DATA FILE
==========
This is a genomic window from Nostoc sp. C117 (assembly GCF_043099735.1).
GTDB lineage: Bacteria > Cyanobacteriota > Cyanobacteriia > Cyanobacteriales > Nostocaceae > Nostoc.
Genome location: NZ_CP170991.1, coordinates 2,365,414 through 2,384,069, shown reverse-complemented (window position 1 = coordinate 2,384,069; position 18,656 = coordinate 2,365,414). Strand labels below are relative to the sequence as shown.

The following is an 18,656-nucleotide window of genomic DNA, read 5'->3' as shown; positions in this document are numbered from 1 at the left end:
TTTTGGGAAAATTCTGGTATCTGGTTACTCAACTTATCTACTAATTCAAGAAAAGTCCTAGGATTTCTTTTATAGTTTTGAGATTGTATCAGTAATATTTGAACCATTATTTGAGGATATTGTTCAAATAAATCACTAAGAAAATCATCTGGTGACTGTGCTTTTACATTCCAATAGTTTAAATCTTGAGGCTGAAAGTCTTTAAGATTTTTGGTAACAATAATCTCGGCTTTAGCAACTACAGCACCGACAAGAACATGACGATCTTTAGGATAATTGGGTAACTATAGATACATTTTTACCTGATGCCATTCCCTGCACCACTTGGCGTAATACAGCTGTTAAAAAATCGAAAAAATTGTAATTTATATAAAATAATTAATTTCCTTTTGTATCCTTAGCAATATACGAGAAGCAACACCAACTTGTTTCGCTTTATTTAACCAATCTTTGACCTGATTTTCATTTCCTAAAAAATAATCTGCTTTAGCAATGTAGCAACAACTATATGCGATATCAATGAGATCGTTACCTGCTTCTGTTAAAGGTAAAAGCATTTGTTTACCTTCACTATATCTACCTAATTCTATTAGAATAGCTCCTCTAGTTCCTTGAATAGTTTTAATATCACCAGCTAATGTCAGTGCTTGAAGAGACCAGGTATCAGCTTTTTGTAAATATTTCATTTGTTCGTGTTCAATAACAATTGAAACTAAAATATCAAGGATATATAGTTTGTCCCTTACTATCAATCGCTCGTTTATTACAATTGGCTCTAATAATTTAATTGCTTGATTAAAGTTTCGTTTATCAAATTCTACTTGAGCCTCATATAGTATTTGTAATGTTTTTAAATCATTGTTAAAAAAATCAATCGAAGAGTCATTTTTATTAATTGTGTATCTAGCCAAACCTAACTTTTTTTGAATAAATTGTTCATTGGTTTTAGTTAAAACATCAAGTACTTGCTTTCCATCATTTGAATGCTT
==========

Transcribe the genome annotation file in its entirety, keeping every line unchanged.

This is a genomic window from Nostoc sp. C117 (assembly GCF_043099735.1).
GTDB lineage: Bacteria > Cyanobacteriota > Cyanobacteriia > Cyanobacteriales > Nostocaceae > Nostoc.
Genome location: NZ_CP170991.1, coordinates 2,365,414 through 2,384,069, shown reverse-complemented (window position 1 = coordinate 2,384,069; position 18,656 = coordinate 2,365,414). Strand labels below are relative to the sequence as shown.

The following is an 18,656-nucleotide window of genomic DNA, read 5'->3' as shown; positions in this document are numbered from 1 at the left end:
TTTTGGGAAAATTCTGGTATCTGGTTACTCAACTTATCTACTAATTCAAGAAAAGTCCTAGGATTTCTTTTATAGTTTTGAGATTGTATCAGTAATATTTGAACCATTATTTGAGGATATTGTTCAAATAAATCACTAAGAAAATCATCTGGTGACTGTGCTTTTACATTCCAATAGTTTAAATCTTGAGGCTGAAAGTCTTTAAGATTTTTGGTAACAATAATCTCGGCTTTAGCAACTACAGCACCGACAAGAACATGACGATCTTTAGGATAATTGGGTAACTATAGATACATTTTTACCTGATGCCATTCCCTGCACCACTTGGCGTAATACAGCTGTTAAAAAATCGAAAAAATTGTAATTTATATAAAATAATTAATTTCCTTTTGTATCCTTAGCAATATACGAGAAGCAACACCAACTTGTTTCGCTTTATTTAACCAATCTTTGACCTGATTTTCATTTCCTAAAAAATAATCTGCTTTAGCAATGTAGCAACAACTATATGCGATATCAATGAGATCGTTACCTGCTTCTGTTAAAGGTAAAAGCATTTGTTTACCTTCACTATATCTACCTAATTCTATTAGAATAGCTCCTCTAGTTCCTTGAATAGTTTTAATATCACCAGCTAATGTCAGTGCTTGAAGAGACCAGGTATCAGCTTTTTGTAAATATTTCATTTGTTCGTGTTCAATAACAATTGAAACTAAAATATCAAGGATATATAGTTTGTCCCTTACTATCAATCGCTCGTTTATTACAATTGGCTCTAATAATTTAATTGCTTGATTAAAGTTTCGTTTATCAAATTCTACTTGAGCCTCATATAGTATTTGTAATGTTTTTAAATCATTGTTAAAAAAATCAATCGAAGAGTCATTTTTATTAATTGTGTATCTAGCCAAACCTAACTTTTTTTGAATAAATTGTTCATTGGTTTTAGTTAAAACATCAAGTACTTGCTTTCCATCATTTGAATGCTT